He tells Delilah to call 9-1-1, then Gibbs (honestly, I’d reverse that order), and creeps into the hallway with his gun drawn, which I bet the neighbors love. Then Delilah’s screams pull him back to his apartment, where he shoots and kills a masked intruder. Um. I get that his family might have been in danger, but that was just McGee unloading his weapon at a figure in the dark, no? What if it had been DiNozzo coming back to surprise him or, like, Torres pulling a prank???

When the team arrives to process the scene, they expose McGee’s web of lies, joking about Tim hitting the limit of people you’re allowed to shoot in your apartment and finding a mummified body under the bed. Delilah’s understandably horrified by the depths of McGee’s deception-by-omission, and Bishop murmurs, “Not really a big fan of secrets right now” as she eyes a framed photo of McGee and DiNozzo.

Kasie hides in her lab from auditor Sullivan, who’s short with Bishop about her expensive coffee habit. Then Kasie announces that the dead man is Braxton Ballard, arsonist, kidnapper, and all-around dirtbag. Prints on the hand-drawing of McGee’s old PC indicate he had an accomplice, and the messed-up IRC code on McGee’s machine is complicating her analysis. (Raise your hand if you immediately guessed that the bad code was actually a message.)

In autopsy, Palmer finds trace DNA showing that Ballard strangled Kane, but he can’t offer any whys. Then Kasey wheels in McGee’s old computer, which she hooked up to the internet, where it’s trying to connect to a remote virus he wrote in high school to take down the DOD. (Next page: Tim gets his tap on)

More flashbacks! We see McGee playing online games, slooooowly downloading a 1994 webpage of ladies in swimsuits, and listening to the Cranberries and kissing Chloe.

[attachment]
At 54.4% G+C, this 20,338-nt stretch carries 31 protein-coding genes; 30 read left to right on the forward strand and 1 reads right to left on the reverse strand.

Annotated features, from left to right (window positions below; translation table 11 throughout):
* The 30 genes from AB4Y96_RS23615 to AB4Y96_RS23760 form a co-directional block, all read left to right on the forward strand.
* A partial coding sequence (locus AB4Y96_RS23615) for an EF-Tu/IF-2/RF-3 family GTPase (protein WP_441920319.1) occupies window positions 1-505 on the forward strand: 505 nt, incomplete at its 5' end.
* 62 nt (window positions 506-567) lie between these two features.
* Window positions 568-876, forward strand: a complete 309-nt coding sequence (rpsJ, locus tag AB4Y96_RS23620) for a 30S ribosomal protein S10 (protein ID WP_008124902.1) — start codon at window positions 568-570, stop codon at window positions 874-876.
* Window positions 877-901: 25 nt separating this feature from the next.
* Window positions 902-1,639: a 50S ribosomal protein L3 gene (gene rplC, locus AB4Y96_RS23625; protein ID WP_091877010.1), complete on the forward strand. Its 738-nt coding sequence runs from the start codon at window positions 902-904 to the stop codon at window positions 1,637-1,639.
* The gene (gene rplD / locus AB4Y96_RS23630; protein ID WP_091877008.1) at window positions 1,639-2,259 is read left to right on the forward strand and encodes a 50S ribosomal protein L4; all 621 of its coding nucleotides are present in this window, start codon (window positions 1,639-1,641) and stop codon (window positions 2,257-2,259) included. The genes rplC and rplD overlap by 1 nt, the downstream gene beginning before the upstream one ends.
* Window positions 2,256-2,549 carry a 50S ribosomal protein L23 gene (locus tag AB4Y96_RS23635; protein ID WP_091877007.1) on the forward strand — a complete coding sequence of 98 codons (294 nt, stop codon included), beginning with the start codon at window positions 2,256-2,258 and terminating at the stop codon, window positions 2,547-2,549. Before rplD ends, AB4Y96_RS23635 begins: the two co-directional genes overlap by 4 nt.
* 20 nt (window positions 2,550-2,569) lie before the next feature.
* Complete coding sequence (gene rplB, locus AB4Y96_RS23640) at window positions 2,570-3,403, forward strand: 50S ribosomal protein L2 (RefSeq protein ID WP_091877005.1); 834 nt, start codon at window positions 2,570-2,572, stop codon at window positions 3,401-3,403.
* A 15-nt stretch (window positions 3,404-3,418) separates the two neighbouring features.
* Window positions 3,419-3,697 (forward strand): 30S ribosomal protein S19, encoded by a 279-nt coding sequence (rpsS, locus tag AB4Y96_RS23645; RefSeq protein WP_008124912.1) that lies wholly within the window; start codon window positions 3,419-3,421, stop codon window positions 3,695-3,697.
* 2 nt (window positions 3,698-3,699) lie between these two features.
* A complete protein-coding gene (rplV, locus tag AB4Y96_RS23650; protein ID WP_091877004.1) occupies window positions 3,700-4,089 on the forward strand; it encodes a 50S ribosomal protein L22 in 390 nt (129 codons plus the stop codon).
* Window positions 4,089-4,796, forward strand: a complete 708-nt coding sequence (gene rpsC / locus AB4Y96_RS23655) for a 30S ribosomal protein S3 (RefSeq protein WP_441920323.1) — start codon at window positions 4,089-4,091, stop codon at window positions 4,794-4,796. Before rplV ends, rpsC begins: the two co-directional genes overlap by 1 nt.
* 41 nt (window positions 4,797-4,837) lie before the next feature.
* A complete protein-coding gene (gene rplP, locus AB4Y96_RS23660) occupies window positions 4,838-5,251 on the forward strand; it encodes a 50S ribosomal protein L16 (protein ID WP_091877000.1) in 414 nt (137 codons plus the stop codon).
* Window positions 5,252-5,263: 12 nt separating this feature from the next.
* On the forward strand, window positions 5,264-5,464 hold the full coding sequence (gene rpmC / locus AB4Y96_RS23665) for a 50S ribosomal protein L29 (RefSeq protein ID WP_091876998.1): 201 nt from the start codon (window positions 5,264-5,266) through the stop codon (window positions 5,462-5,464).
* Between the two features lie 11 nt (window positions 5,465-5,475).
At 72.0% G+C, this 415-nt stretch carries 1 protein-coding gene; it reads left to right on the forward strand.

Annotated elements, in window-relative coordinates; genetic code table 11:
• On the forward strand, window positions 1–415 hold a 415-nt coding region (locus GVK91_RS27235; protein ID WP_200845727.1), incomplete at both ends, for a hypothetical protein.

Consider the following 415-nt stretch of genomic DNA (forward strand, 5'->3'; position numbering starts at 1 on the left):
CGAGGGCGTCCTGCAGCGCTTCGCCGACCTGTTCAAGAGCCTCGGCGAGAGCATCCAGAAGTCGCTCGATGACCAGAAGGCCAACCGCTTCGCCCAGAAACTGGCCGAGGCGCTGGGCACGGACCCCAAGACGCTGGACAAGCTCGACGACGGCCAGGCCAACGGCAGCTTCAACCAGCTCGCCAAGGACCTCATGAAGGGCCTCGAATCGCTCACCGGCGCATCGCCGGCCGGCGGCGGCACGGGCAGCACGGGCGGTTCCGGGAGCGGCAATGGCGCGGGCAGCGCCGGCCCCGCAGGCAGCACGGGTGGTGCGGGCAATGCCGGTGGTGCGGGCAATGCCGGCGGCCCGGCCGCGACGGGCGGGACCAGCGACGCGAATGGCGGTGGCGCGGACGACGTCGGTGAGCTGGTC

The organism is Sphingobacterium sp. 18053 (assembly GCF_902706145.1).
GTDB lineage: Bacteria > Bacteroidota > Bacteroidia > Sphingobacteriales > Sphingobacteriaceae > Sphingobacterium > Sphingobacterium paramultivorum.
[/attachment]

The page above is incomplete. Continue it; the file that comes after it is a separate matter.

We also see his Papa McGee arrive home to hassle him about his future. Tim jumps to his feet, calls him “Commander,” and shakes his hand, but John just gets on his case about prancing around at the talent show instead of joining ROTC. This eventually escalates to Tim announcing he’s not giving up on his dreams and John slapping him, saying the Navy will turn his weakling son into a man, then taking Tim’s tap shoes outside and burning them.

Okay, first, that’s an incredibly cool robot Rubik’s Cube statue in Tim’s room, and second, I kind of want to call child protective services so people in positions of power will stop doing terrible things to poor young Tim.

Anyway, that’s why he built the virus in the first place, but the version that’s been on the loose for 25 years has been modified. The obvious suspect? Mr. Lewis. Under questioning, he admits he did remember McGee and did talk to Kane, who asked for old IP assignments from a particular computer station in 1994.

McGee recognizes the address; it’s the one Chloe used in computer class when she absorbed the news that Tim was applying to the Naval Academy instead of going to Julliard to pursue writing and dancing, thereby triggering the likely end of their relationship.

Sloane and I have the same question: How on earth does McGee remember her IP address? Cut to the best flashback of the night, where McGee dreamily doodles hearts around Chloe’s IP address while listening to Harry Nilsson’s “Without You.”